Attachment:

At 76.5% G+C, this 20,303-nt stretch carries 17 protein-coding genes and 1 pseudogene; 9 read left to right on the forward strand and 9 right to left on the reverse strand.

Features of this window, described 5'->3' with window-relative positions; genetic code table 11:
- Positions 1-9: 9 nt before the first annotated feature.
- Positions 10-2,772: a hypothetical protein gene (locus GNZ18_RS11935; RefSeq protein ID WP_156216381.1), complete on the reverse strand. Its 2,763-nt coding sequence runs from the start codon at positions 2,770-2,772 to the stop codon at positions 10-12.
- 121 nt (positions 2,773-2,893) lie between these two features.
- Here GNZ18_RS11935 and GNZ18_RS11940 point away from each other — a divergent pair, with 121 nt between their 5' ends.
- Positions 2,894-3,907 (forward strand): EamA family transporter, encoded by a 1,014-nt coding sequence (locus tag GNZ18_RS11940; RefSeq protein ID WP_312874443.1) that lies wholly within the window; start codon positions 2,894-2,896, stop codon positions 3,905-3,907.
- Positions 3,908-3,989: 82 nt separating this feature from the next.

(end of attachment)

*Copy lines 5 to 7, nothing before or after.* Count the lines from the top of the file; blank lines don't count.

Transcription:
- 121 nt (positions 2,773-2,893) lie between these two features.
- Here GNZ18_RS11935 and GNZ18_RS11940 point away from each other — a divergent pair, with 121 nt between their 5' ends.
- Positions 2,894-3,907 (forward strand): EamA family transporter, encoded by a 1,014-nt coding sequence (locus tag GNZ18_RS11940; RefSeq protein ID WP_312874443.1) that lies wholly within the window; start codon positions 2,894-2,896, stop codon positions 3,905-3,907.